Every year bloggers, fans, and men on couches mock the draft. It must think we’re a bunch of heartless jerks by now.

We mock because we care. Individually, one mock draft is little more than one writer’s opinion on where a group of elite young men will begin being paid to play professional football. But collectively, as each mock draft is re-worked for the eighth time leading up to draft day, the educated guesses around the Interwebs begin to have a snowball effect and form a consensus.

So you see, we’re all part of something larger here.

Now that I’ve fed you sentimental garbage, the real purpose of this mock draft is to be better than Gagnon.

1. Carolina Panthers: DT Marcell Dareus, Alabama – Patrick Peterson is tempting, but Carolina’s run defence needs more help.

2. Denver Broncos: CB Patrick Peterson, LSU – His blazing speed would make for an incredible tandem with Champ Bailey.

3. Buffalo Bills: QB Blaine Gabbert, Missouri — Gabbert is a safer option than Cam Newton for a franchise that can’t take any more risks after spending early last year on the flash and flare of C.J Spiller.

4. Cincinnati Bengals: WR A.J Green, Georgia — Tough not to go with a WR given the departure of Terrell Owens and likely Chad Ochocinco.

5. Arizona Cardinals: QB Cam Newton, Auburn – Impossible not to go with the best QB on the board given the struggles last year and the two-headed monstrosity of Derek Anderson and John Skelton.

6. Cleveland Browns: DT Nick Fairley, Auburn — The loss of Shaun Rogers leaves a hole up the middle. Fairley may not be as big as Rogers (who is?), but he’s getting there.

7. San Francisco 49ers: OLB Von Miller, Texas A&M — Miller’s combination of speed and size is ideal for a 3/4 defence with an aging Takeo Spikes.

8. Tennessee Titans: DE Da’quan Bowers, Clemson — More of a necessity than a needs-based pick. Bowers is too powerful to pass on if he falls to this spot, and would really complement Justin Babin.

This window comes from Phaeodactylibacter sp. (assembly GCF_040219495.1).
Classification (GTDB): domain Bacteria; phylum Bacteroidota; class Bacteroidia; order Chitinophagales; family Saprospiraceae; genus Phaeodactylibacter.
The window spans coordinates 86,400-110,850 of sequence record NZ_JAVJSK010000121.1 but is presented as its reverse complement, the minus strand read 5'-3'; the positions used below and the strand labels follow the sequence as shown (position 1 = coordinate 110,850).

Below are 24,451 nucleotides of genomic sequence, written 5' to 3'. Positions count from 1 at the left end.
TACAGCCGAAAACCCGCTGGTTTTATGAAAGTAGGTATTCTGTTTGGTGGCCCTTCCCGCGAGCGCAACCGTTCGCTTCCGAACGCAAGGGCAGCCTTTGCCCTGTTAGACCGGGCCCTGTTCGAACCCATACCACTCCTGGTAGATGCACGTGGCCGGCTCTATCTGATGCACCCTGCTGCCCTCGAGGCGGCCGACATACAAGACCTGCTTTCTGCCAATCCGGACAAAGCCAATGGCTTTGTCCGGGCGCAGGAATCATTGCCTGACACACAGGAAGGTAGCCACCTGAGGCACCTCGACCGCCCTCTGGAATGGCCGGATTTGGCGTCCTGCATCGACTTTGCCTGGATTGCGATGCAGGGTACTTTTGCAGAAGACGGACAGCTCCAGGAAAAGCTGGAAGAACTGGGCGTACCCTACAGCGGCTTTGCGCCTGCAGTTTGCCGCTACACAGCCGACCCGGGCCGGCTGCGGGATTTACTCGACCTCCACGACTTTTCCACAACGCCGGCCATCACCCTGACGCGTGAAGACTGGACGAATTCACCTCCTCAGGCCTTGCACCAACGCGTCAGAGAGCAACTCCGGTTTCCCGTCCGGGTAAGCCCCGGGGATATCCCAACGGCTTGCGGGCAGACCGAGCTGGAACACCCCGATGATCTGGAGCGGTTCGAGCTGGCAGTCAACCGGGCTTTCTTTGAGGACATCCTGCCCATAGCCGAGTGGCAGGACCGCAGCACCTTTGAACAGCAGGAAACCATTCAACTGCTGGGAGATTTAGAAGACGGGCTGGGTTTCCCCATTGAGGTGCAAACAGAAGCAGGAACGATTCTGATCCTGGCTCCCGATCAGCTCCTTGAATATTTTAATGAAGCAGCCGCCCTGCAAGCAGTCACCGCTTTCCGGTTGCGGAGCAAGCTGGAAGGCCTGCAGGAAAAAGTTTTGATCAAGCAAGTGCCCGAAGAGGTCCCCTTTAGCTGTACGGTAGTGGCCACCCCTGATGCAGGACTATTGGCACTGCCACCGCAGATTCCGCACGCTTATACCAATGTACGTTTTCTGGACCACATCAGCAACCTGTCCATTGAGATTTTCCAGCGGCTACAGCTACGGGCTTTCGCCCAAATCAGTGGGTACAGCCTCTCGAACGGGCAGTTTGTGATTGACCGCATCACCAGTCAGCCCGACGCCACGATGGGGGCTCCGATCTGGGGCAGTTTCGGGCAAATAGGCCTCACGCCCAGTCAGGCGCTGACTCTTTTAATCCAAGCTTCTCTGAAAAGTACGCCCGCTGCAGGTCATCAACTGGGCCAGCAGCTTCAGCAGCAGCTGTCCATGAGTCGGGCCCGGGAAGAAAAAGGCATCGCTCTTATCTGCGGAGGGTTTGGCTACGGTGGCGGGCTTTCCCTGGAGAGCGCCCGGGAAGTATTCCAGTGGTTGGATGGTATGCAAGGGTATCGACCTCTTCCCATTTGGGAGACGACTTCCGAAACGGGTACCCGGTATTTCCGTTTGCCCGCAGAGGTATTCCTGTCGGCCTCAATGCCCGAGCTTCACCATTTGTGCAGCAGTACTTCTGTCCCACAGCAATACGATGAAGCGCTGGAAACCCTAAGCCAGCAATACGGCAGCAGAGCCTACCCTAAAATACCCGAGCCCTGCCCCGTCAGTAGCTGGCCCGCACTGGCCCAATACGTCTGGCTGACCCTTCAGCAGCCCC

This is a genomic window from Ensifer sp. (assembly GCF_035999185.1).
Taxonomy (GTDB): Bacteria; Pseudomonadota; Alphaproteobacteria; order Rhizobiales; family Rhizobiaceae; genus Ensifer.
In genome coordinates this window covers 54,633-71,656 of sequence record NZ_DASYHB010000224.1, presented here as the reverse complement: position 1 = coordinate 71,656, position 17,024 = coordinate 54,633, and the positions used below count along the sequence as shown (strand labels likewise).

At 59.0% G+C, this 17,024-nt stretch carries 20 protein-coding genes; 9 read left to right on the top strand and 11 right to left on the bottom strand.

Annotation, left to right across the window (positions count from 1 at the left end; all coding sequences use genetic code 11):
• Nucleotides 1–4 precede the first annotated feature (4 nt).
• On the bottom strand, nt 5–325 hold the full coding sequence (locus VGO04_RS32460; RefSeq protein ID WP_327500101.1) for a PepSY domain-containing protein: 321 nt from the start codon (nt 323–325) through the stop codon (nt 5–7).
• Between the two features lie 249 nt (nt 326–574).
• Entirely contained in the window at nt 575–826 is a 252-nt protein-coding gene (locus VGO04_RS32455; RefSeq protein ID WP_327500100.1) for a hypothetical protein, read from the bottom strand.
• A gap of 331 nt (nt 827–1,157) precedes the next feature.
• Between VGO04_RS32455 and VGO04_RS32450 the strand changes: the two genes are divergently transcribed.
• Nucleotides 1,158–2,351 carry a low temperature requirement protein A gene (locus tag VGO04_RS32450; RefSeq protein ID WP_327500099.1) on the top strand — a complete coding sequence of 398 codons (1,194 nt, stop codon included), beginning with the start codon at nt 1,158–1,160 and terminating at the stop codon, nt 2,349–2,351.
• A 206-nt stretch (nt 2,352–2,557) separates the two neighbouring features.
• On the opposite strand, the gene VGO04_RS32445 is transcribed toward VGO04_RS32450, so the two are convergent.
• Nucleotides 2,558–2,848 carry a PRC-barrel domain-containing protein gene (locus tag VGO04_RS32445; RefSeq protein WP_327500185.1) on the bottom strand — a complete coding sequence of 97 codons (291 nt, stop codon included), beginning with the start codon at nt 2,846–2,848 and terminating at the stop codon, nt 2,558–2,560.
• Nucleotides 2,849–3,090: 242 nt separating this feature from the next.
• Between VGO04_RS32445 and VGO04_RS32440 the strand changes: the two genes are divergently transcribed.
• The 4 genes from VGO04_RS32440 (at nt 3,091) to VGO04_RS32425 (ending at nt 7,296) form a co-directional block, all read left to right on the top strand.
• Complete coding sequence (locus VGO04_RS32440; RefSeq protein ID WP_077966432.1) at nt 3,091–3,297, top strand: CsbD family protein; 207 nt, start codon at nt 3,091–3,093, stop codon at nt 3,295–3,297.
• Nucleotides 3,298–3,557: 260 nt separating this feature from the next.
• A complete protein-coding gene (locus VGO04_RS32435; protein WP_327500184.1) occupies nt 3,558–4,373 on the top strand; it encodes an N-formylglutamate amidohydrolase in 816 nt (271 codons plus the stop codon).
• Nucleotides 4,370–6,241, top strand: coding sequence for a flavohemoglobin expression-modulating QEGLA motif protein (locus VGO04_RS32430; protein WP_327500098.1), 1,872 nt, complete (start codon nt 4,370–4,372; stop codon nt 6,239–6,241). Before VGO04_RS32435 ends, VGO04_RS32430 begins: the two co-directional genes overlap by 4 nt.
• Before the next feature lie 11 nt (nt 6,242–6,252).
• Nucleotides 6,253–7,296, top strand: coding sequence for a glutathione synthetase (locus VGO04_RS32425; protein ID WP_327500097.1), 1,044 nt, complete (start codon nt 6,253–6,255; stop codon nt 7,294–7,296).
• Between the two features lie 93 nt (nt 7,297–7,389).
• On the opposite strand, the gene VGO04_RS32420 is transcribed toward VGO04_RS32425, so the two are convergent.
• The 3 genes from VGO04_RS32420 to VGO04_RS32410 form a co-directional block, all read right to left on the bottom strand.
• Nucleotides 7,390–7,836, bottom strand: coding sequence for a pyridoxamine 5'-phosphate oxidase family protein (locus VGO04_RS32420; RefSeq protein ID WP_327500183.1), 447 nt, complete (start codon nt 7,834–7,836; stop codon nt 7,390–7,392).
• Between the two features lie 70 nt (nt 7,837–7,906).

9. Dallas Cowboys: CB Prince Amukamara, Nebraska — One of just seven defences to allow over 240 passing yards per game. After Peterson, Amukamara is the best available CB.

10. Washington Redskins: WR Julio Jones, Alabama — Jones is neck-and-neck with Green, but falls because of team needs. Both are incredibly explosive, and Jones has better hands.

11. Houston Texans: DE Robert Quinn, North Carolina — Yet another great DE tandem in the making, this time with Mario Williams. Quinn could also move to OLB in Wade Phillips’ new 3/4 scheme.

12. Minnesota Vikings: OT Anthony Castonzo, Boston College — A fortified O-line provides peace of mind in front of a young QB, whether it’s Joe Webb or Christian Ponder (that was a hint).

13. Detroit Lions: OT Tyron Smith, USC — Other areas are in greater need (particularly CB), but the value isn’t right here without a trade down. Matt Stafford needs as much help as he can get too.

14. St. Louis Rams: DT Corey Liuget, Illinois — An opportunity to address a major weakness (the Rams were 17th against the run) presents itself with the third-best DT in the draft.

15. Miami Dolphins: RB Mark Ingram, Alabama — Both Ronnie Brown and Ricky Williams are free agents (if/when such a thing exists). Ingram’s power style is close to Williams’, but he can still bounce it outside like Brown.